11. Of Time and Emotion

In an earlier post, I mentioned the importance of timing in delivering a reward to your dog after he completes a behavior. One of the reasons that small treats are so useful as rewards is that they can be delivered in a timely fashion. Since dogs, who can do several quick movements in a couple seconds, associate the treat with their most recent behavior, small treats help the trainer adhere accurately to the “deliver the reward within one second” rule.

But there’s a second, more important, reason why we use the “one second” rule: When the reward is immediate, then the sense of happiness and well-being that the dog associates with food will wash backwards onto the previous behavior: The more immediate the reward, the greater the effect. This is called a “conditioned emotional response”. An example would be that look of happy anticipation that your dog gets when you pick up his leash. The leash doesn’t naturally make him happy…he has become conditioned to feeling happy because it predicts a walk.

Suki awaiting her treat after performing a "less desirable behavior".
Suki awaiting her treat after performing a “less desirable behavior”.

When your timing is good, the response is biochemical rather than intellectual. Pavlov’s salivating dogs didn’t think about salivating…it was a response from their autonomic nervous system! There’s a well written scientific explanation here if you want more detail.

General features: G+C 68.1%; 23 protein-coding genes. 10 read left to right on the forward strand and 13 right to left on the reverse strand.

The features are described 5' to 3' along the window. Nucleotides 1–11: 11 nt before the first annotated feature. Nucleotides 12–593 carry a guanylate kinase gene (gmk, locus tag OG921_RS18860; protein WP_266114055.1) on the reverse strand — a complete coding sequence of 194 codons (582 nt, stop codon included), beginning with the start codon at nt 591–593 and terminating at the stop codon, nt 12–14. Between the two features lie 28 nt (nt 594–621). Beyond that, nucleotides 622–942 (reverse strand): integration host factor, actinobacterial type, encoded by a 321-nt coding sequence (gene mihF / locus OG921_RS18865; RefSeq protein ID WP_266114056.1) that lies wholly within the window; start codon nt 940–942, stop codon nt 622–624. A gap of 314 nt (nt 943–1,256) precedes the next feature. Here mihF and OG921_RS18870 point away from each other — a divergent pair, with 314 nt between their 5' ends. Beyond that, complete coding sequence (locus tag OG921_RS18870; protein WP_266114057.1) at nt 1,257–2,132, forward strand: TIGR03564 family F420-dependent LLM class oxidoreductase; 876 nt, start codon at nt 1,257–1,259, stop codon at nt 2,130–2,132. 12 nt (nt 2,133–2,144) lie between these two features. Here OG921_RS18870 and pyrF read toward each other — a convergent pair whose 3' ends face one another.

Here’s a video (also embedded in the above-referenced page) of Jean Donaldson training her dog to enjoy wearing a Gentle Leader harness which would have otherwise been abhorrent to the dog.

In daily training, this mechanism gradually teaches the dog to actually like doing things it would otherwise avoid, and it’s also crucial in changing a dog’s emotional state towards things it fears.

For example, when Suki sees a moving bicycle at the park, I have her stay, and I feed her tasty treats until the bike is out of range. Bikes really creep her out, so we’re on a long road with this, but her improvement has been substantial.

If you use this element of “classical conditioning” in your training, just remember that the effect washes backwards. The order should be:

  1. Scary stimulus or less preferable (by the dog) behavior, then
  2. emotionally satisfying reward

And remember that anything you ask your dog to do that he wouldn’t choose to do on his own comes under the heading of “less preferable behavior”.

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